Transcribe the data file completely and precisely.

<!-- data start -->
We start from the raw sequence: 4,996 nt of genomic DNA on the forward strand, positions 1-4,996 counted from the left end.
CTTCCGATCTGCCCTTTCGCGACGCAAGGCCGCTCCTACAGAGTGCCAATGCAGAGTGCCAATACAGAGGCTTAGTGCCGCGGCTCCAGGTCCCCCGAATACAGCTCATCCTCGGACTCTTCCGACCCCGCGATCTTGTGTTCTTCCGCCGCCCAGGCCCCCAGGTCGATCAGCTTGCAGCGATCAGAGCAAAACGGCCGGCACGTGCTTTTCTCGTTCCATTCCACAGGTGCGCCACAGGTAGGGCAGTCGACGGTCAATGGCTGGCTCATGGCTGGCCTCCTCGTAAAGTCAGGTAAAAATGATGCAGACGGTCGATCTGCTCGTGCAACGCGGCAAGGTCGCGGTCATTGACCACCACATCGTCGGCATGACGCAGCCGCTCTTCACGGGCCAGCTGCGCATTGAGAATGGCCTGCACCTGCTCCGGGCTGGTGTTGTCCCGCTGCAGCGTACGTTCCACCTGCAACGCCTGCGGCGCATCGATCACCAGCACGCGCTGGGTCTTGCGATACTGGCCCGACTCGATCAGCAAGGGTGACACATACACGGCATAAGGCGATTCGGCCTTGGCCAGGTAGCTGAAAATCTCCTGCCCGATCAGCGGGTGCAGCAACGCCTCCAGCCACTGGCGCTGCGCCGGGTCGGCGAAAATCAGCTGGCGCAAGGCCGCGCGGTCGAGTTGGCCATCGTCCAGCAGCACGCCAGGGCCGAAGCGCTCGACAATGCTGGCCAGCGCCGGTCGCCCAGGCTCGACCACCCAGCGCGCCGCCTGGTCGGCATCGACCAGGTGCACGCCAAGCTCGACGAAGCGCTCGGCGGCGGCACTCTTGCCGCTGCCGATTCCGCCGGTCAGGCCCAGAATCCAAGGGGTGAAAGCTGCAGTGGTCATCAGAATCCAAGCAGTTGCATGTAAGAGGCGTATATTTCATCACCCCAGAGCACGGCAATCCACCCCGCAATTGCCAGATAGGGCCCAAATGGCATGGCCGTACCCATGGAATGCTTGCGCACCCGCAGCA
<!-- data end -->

We start from the raw sequence: 4,996 nt of genomic DNA on the forward strand, positions 1-4,996 counted from the left end.
CTTCCGATCTGCCCTTTCGCGACGCAAGGCCGCTCCTACAGAGTGCCAATGCAGAGTGCCAATACAGAGGCTTAGTGCCGCGGCTCCAGGTCCCCCGAATACAGCTCATCCTCGGACTCTTCCGACCCCGCGATCTTGTGTTCTTCCGCCGCCCAGGCCCCCAGGTCGATCAGCTTGCAGCGATCAGAGCAAAACGGCCGGCACGTGCTTTTCTCGTTCCATTCCACAGGTGCGCCACAGGTAGGGCAGTCGACGGTCAATGGCTGGCTCATGGCTGGCCTCCTCGTAAAGTCAGGTAAAAATGATGCAGACGGTCGATCTGCTCGTGCAACGCGGCAAGGTCGCGGTCATTGACCACCACATCGTCGGCATGACGCAGCCGCTCTTCACGGGCCAGCTGCGCATTGAGAATGGCCTGCACCTGCTCCGGGCTGGTGTTGTCCCGCTGCAGCGTACGTTCCACCTGCAACGCCTGCGGCGCATCGATCACCAGCACGCGCTGGGTCTTGCGATACTGGCCCGACTCGATCAGCAAGGGTGACACATACACGGCATAAGGCGATTCGGCCTTGGCCAGGTAGCTGAAAATCTCCTGCCCGATCAGCGGGTGCAGCAACGCCTCCAGCCACTGGCGCTGCGCCGGGTCGGCGAAAATCAGCTGGCGCAAGGCCGCGCGGTCGAGTTGGCCATCGTCCAGCAGCACGCCAGGGCCGAAGCGCTCGACAATGCTGGCCAGCGCCGGTCGCCCAGGCTCGACCACCCAGCGCGCCGCCTGGTCGGCATCGACCAGGTGCACGCCAAGCTCGACGAAGCGCTCGGCGGCGGCACTCTTGCCGCTGCCGATTCCGCCGGTCAGGCCCAGAATCCAAGGGGTGAAAGCTGCAGTGGTCATCAGAATCCAAGCAGTTGCATGTAAGAGGCGTATATTTCATCACCCCAGAGCACGGCAATCCACCCCGCAATTGCCAGATAGGGCCCAAATGGCATGGCCGTACCCATGGAATGCTTGCGCACCCGCAGCA